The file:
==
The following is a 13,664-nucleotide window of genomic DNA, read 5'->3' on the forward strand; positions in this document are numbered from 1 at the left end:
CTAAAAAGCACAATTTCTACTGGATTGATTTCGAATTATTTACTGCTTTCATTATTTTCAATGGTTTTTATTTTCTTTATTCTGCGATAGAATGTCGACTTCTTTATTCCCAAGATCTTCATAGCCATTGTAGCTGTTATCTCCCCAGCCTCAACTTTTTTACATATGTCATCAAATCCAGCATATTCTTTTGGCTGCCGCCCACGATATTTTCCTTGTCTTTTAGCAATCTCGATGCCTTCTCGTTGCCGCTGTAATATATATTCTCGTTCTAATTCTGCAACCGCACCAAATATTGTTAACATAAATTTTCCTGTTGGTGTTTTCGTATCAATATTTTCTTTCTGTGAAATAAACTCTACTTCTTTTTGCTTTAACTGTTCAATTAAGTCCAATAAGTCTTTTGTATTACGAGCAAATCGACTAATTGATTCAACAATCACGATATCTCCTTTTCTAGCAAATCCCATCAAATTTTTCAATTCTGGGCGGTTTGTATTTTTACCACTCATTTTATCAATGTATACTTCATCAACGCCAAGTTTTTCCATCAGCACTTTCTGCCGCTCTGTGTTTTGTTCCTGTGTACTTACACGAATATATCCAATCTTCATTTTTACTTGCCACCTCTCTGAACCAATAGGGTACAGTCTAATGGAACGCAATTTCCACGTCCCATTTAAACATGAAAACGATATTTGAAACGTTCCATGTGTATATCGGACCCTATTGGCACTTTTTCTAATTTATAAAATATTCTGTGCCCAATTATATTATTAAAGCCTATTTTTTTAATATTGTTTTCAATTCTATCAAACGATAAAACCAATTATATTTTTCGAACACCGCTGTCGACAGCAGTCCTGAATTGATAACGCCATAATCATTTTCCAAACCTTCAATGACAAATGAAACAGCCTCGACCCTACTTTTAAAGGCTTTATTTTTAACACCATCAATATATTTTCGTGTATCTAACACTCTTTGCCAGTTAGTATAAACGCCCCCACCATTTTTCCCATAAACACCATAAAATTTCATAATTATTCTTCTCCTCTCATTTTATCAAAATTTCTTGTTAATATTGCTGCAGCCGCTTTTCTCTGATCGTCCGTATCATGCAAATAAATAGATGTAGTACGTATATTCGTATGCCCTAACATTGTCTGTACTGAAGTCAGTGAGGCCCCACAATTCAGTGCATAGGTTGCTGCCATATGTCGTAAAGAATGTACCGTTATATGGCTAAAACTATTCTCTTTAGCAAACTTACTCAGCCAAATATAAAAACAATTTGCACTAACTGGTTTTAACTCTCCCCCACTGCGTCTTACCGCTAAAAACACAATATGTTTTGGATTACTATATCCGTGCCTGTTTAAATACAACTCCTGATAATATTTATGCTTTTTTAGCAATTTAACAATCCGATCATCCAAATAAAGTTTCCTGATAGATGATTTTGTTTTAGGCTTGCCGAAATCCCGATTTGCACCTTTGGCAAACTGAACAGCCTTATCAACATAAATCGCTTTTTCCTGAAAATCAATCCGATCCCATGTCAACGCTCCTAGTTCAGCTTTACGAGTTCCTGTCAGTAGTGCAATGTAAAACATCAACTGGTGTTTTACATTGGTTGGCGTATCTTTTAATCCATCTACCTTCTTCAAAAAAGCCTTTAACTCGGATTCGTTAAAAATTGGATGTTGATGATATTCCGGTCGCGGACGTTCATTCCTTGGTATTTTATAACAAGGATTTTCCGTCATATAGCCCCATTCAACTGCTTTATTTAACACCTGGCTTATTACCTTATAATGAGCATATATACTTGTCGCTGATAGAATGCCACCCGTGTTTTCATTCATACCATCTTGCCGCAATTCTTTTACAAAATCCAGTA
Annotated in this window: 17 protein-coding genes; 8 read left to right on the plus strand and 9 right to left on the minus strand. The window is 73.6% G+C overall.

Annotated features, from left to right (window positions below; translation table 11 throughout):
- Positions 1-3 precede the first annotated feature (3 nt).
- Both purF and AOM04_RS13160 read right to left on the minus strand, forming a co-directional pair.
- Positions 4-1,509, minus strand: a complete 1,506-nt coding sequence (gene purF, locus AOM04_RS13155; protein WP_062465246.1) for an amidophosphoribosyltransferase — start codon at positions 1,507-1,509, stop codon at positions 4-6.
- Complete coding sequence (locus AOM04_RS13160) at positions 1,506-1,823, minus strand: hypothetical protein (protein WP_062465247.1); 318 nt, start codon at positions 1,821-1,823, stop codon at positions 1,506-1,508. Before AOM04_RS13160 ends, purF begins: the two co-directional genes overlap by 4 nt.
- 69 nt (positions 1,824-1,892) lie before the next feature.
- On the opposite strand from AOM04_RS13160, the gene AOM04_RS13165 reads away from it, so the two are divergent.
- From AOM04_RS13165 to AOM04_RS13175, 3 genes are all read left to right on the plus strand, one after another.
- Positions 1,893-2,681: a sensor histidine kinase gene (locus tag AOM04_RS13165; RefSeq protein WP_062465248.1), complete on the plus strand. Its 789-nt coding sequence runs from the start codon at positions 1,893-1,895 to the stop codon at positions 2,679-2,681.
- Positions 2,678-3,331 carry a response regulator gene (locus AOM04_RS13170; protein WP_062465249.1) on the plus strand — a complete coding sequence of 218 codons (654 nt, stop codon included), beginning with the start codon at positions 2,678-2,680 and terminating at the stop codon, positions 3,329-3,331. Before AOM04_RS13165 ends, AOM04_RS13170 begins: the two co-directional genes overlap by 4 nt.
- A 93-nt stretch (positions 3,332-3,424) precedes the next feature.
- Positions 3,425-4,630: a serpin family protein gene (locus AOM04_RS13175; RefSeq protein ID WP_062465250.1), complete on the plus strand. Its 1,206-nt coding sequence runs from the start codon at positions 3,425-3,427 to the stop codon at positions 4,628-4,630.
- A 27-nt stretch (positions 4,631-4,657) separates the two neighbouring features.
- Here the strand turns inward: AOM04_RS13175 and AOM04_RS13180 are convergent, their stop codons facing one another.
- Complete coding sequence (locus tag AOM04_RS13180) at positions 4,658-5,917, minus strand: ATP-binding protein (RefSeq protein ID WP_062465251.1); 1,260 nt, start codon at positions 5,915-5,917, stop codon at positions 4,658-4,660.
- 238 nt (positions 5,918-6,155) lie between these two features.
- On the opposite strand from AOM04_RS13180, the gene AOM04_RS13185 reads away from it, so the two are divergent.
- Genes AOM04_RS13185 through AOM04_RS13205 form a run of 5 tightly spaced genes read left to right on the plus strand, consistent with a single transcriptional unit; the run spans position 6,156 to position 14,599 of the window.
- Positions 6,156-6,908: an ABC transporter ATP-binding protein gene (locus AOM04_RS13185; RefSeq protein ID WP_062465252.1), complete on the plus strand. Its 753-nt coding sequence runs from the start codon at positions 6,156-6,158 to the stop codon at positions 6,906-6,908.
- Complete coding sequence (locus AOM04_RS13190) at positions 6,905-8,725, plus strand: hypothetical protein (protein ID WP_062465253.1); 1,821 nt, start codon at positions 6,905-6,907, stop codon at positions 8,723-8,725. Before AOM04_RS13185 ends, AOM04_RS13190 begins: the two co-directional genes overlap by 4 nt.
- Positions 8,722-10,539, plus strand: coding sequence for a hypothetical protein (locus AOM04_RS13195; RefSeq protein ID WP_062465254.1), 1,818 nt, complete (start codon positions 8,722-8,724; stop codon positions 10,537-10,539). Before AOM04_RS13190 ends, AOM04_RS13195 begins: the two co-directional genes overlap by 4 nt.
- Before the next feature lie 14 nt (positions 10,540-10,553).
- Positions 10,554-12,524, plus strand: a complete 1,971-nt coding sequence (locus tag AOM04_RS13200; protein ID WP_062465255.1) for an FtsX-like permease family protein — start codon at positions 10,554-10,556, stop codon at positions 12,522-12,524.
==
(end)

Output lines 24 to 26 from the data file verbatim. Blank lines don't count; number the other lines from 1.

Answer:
- Positions 8,722-10,539, plus strand: coding sequence for a hypothetical protein (locus AOM04_RS13195; RefSeq protein ID WP_062465254.1), 1,818 nt, complete (start codon positions 8,722-8,724; stop codon positions 10,537-10,539). Before AOM04_RS13190 ends, AOM04_RS13195 begins: the two co-directional genes overlap by 4 nt.
- Before the next feature lie 14 nt (positions 10,540-10,553).
- Positions 10,554-12,524, plus strand: a complete 1,971-nt coding sequence (locus tag AOM04_RS13200; protein ID WP_062465255.1) for an FtsX-like permease family protein — start codon at positions 10,554-10,556, stop codon at positions 12,522-12,524.